Yes, DC Animation wants to focus on their biggest icons in the studio's animated features, but with "New Gods," DC and WB have their own potential "Star Wars" franchise just waiting to be exploited. It could be easy enough to include Superman as a point of view character to add to the property's initial marketability -- it worked incredibly well when Darkseid and the rest of the New Gods were presented in "Superman: The Animated Series." WB excels at adapting an artist's style into animated form, and the thought of an animated Kirby tribute, crackling with the power only the King could muster, is one that would likely send fans into a fervor. Seeing Kirby-esque versions of Orion, Darkseid, Mister Miracle, Highfather, Big Barda and the Forever People coming to life could be DC Animation's finest hour; throw in a guest appearance by Jimmy Olsen to keep the Superman connection going and you have one of the greatest casts in animation history. After Kirby, great writers and artists like John Byrne and Walt Simonson built upon the foundations of "The Fourth World," extending the epic which could allow any animated film to have a plethora of huge ideas to choose from. Kirby built a world in every panel he drew, a world that is ripe for life in other media. The era of "The New Gods" could begin with an animated film, a film that could showcase the sheer majesty and imagination of Jack Kirby.

"Crisis on Earth-One" (1963)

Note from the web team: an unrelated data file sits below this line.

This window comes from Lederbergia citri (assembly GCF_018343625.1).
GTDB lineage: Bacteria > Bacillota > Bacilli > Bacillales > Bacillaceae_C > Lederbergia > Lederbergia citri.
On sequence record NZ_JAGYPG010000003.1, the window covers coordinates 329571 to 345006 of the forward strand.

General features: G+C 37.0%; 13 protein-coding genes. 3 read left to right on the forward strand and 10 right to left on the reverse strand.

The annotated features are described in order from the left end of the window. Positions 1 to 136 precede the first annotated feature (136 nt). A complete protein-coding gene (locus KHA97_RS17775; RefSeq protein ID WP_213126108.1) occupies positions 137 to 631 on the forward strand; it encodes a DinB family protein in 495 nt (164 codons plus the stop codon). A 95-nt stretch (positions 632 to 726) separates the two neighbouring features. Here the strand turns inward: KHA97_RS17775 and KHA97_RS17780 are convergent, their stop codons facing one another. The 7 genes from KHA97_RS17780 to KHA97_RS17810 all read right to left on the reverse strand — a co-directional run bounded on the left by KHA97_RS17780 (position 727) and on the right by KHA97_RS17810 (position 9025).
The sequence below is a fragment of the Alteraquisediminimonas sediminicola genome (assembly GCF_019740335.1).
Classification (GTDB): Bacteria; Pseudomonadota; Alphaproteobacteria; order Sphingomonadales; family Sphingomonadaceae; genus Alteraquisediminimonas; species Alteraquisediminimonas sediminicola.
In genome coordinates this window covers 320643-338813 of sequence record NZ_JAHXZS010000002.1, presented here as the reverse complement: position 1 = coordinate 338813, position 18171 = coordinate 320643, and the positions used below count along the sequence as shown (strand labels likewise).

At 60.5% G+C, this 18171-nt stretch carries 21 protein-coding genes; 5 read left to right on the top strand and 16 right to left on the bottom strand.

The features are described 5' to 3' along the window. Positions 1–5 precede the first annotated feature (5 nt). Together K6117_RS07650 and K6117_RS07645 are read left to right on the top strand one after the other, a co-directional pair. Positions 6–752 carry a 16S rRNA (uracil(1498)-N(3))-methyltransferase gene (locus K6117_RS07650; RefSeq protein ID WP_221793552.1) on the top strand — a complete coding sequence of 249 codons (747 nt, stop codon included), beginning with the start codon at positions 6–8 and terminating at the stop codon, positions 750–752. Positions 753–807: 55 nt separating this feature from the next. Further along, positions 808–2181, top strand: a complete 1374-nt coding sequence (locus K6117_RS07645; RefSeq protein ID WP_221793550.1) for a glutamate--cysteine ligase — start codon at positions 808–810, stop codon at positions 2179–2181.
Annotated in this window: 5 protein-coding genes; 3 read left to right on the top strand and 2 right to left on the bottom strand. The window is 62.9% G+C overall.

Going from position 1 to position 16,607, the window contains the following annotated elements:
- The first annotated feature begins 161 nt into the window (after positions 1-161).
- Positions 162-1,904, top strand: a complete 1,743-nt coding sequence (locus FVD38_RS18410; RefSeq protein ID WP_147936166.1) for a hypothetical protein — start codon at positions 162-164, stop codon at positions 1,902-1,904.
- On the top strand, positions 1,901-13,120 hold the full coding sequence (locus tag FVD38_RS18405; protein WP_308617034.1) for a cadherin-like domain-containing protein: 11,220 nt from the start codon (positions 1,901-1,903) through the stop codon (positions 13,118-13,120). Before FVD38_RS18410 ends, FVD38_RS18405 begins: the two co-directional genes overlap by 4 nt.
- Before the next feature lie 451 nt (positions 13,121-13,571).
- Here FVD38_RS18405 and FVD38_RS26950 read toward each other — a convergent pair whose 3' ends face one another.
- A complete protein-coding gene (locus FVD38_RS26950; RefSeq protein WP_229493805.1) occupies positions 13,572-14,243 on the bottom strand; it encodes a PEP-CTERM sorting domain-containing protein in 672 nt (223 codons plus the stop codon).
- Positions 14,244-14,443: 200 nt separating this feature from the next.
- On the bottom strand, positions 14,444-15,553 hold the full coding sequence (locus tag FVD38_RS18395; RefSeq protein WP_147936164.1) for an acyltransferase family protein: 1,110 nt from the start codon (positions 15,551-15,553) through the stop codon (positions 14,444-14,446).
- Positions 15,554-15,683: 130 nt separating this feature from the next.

By Gardner Fox and Mike Sekowsky

It may not be New 52-centric, but the first official meeting between the Justice League of Earth 1 and Justice Society of Earth 2 is an event many DC fans have longed to see come to life for decades. An animated "Crisis on Two Earths" could bring the old guard of the JSA to animation for the first time (other than a brief appearance on Cartoon Network's "Batman: The Brave and the Bold"). It could be very cool to see a Silver Age animated feature, a loving adaptation of the style and mindset of yesteryear. Or, WB could use the original series as a template to do a modern version of the reality-hopping story by utilizing the New 52 heroes currently headlining DC's "Earth 2" ongoing series. Either way, the first "Crisis" was the definitive tent pole event of the Silver Age, a story that made the DC Universe a bigger and more diverse place and reintroduced a generation of fans to Jay Garrick, Alan Scott, the original Hawkman, the original Dr. Fate, the original Sandman and the other JSA heroes who could eventually become just as beloved as their Earth 1 counterparts. While an animated "Justice League: Crisis on Two Earths" feature was released in 2010, it borrowed only loosely from the original and used modern interpretations of the characters. As DC Animation looks toward the future with more adaptations of contemporary New 52 titles, many fans could welcome one more look into the past in an adaptation of one of the most beloved tales of the Silver Age.